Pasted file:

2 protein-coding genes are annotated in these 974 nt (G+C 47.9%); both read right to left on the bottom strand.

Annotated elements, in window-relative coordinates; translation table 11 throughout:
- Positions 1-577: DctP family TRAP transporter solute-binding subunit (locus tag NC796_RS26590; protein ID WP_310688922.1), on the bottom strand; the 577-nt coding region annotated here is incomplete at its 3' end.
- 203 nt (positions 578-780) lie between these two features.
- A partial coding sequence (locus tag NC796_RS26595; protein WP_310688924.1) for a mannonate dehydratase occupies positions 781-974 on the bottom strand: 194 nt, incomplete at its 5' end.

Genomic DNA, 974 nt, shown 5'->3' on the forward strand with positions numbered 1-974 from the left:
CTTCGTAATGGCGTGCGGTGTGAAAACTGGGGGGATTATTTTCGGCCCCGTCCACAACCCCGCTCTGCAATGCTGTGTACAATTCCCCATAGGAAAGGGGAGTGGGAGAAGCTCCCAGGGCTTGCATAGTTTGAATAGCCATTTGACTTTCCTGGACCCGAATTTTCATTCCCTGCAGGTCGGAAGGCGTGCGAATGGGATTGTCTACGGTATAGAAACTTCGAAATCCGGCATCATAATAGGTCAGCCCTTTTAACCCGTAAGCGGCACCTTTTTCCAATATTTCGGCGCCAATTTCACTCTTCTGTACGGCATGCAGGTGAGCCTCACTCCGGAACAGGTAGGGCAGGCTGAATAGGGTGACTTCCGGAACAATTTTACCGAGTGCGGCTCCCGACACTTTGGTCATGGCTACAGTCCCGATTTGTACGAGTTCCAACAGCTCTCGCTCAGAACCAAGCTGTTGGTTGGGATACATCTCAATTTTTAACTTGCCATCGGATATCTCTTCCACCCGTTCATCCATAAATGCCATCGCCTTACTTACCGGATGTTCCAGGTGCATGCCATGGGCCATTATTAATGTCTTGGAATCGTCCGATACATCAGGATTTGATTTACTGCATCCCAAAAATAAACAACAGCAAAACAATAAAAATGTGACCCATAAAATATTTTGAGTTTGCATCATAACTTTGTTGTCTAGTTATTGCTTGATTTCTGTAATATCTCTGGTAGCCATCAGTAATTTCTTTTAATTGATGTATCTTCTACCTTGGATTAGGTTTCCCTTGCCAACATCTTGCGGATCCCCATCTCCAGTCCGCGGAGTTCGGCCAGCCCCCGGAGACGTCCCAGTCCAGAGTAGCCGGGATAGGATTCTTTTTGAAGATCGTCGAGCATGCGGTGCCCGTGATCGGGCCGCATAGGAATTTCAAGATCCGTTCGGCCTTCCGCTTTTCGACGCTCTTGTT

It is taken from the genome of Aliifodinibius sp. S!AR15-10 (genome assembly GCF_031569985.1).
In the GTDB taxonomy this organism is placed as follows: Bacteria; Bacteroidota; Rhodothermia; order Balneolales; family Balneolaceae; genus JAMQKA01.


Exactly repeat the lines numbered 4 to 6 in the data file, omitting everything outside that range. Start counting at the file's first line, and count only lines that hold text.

- 203 nt (positions 578-780) lie between these two features.
- A partial coding sequence (locus tag NC796_RS26595; protein WP_310688924.1) for a mannonate dehydratase occupies positions 781-974 on the bottom strand: 194 nt, incomplete at its 5' end.

Genomic DNA, 974 nt, shown 5'->3' on the forward strand with positions numbered 1-974 from the left: